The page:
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Recall that a program is synchronized when each critical section satisfies the mutual exclusion, progress, and bounded waiting conditions.

Our program from the last exercise failed because multiple threads were allowed to access `x` at the same time in defiance of the mutual exclusion condition. Remember that condition says that there must only be one thread at a time with access to a critical section.

A common way to fix this issue is with a mutual exclusion lock, or mutex.

To understand this concept, let’s take a look at how we can use a mutex to synchronize our increment-a-number problem.

Previously, our `increment()` function contained one line, `x = x + 1`, which was the only critical section in our program. Now, as we can see with the image on the right, we have surrounded our critical section with functions of our mutex object, `lock()` and `unlock()`.

If a thread calls `lock()`, it receives the mutex. If `thread_one` calls `lock()`, the mutex, `mtx`, will belong to it. Any other thread that calls `lock()` on `max` will wait indefinitely until thread 1 releases it by calling `unlock()`.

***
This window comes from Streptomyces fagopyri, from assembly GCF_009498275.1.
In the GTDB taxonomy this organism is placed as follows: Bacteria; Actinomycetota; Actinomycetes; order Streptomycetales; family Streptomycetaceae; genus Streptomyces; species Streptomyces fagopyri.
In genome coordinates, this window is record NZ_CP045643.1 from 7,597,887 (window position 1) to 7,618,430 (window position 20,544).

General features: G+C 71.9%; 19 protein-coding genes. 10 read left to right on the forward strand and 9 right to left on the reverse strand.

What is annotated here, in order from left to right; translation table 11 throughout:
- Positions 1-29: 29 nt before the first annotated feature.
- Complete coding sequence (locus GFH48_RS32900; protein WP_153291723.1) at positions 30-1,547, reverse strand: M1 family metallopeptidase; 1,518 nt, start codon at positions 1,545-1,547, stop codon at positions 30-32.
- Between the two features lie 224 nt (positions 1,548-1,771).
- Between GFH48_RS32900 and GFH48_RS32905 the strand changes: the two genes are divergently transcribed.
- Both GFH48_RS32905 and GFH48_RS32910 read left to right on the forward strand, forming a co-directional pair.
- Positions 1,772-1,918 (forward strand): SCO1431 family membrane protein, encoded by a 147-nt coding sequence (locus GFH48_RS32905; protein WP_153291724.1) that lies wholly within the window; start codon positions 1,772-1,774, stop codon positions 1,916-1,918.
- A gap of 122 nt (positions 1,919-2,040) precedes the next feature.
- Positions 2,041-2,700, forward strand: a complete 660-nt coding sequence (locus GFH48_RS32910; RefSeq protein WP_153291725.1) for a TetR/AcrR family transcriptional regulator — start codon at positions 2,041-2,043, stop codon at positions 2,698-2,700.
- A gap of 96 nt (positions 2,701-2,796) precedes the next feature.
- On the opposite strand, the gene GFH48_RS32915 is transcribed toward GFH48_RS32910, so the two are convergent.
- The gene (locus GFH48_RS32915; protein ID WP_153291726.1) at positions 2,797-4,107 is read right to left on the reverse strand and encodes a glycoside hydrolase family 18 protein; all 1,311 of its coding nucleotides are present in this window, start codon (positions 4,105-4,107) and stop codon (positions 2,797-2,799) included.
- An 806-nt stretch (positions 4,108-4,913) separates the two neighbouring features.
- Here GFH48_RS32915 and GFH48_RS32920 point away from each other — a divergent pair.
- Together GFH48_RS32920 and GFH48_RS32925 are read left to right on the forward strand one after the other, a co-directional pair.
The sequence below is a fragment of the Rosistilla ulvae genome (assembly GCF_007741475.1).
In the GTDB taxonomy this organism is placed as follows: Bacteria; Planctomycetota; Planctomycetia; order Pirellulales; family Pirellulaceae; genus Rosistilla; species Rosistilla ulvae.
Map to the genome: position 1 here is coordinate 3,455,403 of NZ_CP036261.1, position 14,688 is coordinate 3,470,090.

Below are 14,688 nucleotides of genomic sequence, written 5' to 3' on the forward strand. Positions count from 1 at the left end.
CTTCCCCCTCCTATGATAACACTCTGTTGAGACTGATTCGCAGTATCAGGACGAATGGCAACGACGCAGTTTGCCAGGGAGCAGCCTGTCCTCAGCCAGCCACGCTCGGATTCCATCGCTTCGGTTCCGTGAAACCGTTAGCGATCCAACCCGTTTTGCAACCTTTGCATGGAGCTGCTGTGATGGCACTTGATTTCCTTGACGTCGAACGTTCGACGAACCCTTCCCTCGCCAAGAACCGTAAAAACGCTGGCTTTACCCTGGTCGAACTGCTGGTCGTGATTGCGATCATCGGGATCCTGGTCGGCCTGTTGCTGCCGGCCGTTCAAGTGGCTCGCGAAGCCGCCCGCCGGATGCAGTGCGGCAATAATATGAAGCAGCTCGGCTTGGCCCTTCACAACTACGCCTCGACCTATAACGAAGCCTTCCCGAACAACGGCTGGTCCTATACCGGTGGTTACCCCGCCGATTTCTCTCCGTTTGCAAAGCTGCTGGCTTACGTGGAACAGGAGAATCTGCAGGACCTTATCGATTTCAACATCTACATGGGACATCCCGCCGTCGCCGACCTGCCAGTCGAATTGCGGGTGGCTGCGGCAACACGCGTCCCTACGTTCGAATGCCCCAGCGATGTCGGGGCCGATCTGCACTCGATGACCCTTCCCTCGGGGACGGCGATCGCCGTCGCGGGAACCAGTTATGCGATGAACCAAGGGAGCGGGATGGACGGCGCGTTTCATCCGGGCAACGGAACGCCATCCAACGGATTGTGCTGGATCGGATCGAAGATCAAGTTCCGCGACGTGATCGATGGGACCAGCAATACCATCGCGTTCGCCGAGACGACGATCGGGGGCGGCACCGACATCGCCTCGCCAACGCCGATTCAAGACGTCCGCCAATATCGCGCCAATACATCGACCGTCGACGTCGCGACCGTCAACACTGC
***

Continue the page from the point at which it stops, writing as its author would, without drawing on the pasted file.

Think of the critical section as a room only one person is allowed in at a time. A mutex is like the lock on the door. One person enters the room and locks the door behind them while the others wait outside. Once that person leaves, they unlock the door which allows for the next person to enter, and so on.

This pattern of receiving the mutex, incrementing `x`, and giving up the mutex will repeat until every thread has called `increment()`, completing the program.

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